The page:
Press Release

Future of Auto Dealership Threatened in Wake of Credit Crisis

 

New Mexico dealer testifies before Senate committee

WASHINGTON (March 19, 2009) – Starting as a self-proclaimed “wash boy” at an Albuquerque dealership, Bob Cockerham rose through the ranks to become a successful entrepreneur and owner of an import dealership in New Mexico. Due to the collapse of the lending industry, he may lose the business that he and his wife fought so hard to build.

 

Albuquerque dealer Bob Cockerham

Cockerham, who shared his story with the Senate Committee on Small Business and Entrepreneurship on Thursday, March 19, is losing much of the financing that both new and used car dealers need to purchase the inventory on their lots. (To read Cockerham's full testimony, click here.)

“Without these loans, my business is done,” Cockerham said. “Despite the fact that we have never been late on a payment and have stellar credit, our inventory financing lender simply said that they could no longer provide us a loan to cover our entire inventory.”

With more than 1,000 dealerships closing last year, the New Mexico dealer’s story is not unique. These mostly small, family run businesses are facing the incredibly difficult decision to cease operations due to a lack of affordable credit. On average, a dealer requires $5 million of inventory financing, or “floor plan” loans.

Cockerham and his wife Mary, Kia dealers in Santa Fe, N.M., have already made the difficult decision to downsize their dealership, making significant cuts in operations, staffing and reducing the number of vehicles on their lot.

To survive, Cockerhams have let go of 60 employees from their sales and service departments and will try to run the dealership with only 17 employees. On average, a dealership employs about 50 people, totaling more than one million jobs nationwide.

“The most frustrating thing is that after eight years, I may have to consider closing my business – not because of bad business decisions, but because the loans I need to run my dealerships have almost dried up,” Cockerham added.

Despite massive federal investment in the nation’s faltering banks and credit markets, dealers with both national and international franchises are finding it increasingly difficult to find affordable floor plan loans.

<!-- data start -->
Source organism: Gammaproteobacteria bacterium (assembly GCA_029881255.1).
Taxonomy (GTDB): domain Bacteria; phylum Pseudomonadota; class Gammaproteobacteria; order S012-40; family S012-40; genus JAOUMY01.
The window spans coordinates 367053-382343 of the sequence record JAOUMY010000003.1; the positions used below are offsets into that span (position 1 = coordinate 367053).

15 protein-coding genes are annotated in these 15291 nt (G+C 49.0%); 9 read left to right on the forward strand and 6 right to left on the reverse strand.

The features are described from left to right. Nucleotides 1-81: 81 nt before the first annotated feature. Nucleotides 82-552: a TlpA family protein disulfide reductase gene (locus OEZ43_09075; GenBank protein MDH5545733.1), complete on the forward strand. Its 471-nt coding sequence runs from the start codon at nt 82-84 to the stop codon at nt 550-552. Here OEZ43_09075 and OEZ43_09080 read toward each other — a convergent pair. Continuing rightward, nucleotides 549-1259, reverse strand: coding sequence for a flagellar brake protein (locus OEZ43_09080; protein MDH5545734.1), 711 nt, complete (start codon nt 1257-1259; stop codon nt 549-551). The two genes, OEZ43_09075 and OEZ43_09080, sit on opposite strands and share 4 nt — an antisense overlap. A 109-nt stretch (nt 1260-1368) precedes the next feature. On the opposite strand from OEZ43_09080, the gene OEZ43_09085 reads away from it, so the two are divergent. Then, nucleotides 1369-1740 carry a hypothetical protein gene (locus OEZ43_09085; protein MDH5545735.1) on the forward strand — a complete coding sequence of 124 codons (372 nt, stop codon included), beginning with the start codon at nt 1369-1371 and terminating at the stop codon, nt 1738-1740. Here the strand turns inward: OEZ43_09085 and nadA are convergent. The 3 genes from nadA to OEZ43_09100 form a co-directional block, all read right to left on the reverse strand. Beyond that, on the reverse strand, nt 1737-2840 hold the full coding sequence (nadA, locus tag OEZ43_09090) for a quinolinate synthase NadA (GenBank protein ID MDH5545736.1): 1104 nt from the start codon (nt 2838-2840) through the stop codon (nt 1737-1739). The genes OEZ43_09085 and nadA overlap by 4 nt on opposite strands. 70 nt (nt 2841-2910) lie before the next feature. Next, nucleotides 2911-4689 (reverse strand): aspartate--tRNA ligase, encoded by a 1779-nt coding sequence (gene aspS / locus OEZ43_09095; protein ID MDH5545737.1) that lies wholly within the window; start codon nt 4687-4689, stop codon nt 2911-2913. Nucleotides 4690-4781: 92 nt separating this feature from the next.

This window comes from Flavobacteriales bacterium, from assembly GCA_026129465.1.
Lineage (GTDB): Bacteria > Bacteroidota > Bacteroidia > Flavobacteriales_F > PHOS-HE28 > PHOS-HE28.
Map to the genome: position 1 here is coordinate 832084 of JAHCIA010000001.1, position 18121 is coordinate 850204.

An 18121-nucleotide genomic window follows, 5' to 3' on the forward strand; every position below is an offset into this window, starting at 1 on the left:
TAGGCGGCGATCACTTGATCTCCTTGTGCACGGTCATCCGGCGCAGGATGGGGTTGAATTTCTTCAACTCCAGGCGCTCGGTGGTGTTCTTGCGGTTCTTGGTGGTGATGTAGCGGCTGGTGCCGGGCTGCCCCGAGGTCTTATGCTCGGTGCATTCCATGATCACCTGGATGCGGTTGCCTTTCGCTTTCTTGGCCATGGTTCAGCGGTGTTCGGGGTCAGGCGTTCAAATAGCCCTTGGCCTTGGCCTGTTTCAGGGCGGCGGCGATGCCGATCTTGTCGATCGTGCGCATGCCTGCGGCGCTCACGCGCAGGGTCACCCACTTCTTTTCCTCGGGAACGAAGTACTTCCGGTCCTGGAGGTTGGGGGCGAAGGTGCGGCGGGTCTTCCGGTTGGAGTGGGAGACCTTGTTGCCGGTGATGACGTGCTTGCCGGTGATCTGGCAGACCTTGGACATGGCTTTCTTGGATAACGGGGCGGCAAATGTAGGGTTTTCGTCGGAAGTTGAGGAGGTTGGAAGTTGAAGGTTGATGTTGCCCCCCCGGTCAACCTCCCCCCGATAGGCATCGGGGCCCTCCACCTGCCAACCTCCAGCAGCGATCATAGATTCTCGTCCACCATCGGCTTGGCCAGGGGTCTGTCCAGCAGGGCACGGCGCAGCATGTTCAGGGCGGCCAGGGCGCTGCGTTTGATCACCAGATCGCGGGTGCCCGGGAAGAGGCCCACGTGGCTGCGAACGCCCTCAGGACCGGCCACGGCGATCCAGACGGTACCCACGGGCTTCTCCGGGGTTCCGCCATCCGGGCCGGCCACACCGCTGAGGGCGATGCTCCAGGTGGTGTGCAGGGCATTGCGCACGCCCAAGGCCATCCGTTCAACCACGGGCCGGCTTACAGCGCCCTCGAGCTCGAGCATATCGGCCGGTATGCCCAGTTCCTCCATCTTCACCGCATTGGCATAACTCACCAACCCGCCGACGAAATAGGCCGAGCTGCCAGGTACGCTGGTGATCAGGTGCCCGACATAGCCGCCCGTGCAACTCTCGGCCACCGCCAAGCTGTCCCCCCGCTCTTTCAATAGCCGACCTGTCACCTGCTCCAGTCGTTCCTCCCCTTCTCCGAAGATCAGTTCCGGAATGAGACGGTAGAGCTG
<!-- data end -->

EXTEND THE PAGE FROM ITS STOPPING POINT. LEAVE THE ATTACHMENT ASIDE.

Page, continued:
Earlier in the week, President Barack Obama announced changes to a Small Business Administration (SBA) loan program that could significantly reduce the risk for lenders who provide credit to small businesses, such as the Cockerham’s.

By upping the government’s guarantee on these SBA loans to 90 percent, Mr. Obama believes that more loans will be available to entrepreneurs. Those who qualify for the program may receive up to $2 million in funds. However, due to an outdated size standard, only about 20 percent of the nation’s 19,000 franchised auto dealers are eligible unless the program is expanded. Moreover, as of now, loan proceeds cannot be used for inventory financing.

Cockerham asked senators to update the SBA program to encompass a greater number of dealers and to permit dealers to use these loans to purchase their vehicle inventories. 

With auto retail sales accounting for about one-fifth of all purchases in the U.S., Cockerham says that it will not only help save credit-worthy businesses but provide a significant boost for the economy.

“Dealers are responsible for millions of dollars of economic activity, sales tax revenue for local communities, real estate taxes, payroll taxes and employee benefits, all of which would evaporate if a dealership is forced to close because it cannot find the credit it needs to continue the business,” Cockerham added.

Contact:

Bailey Wood
NADA Legislative Affairs
(202) 547-5500
(202) 557-1674 (mobile)
bwood@nada.org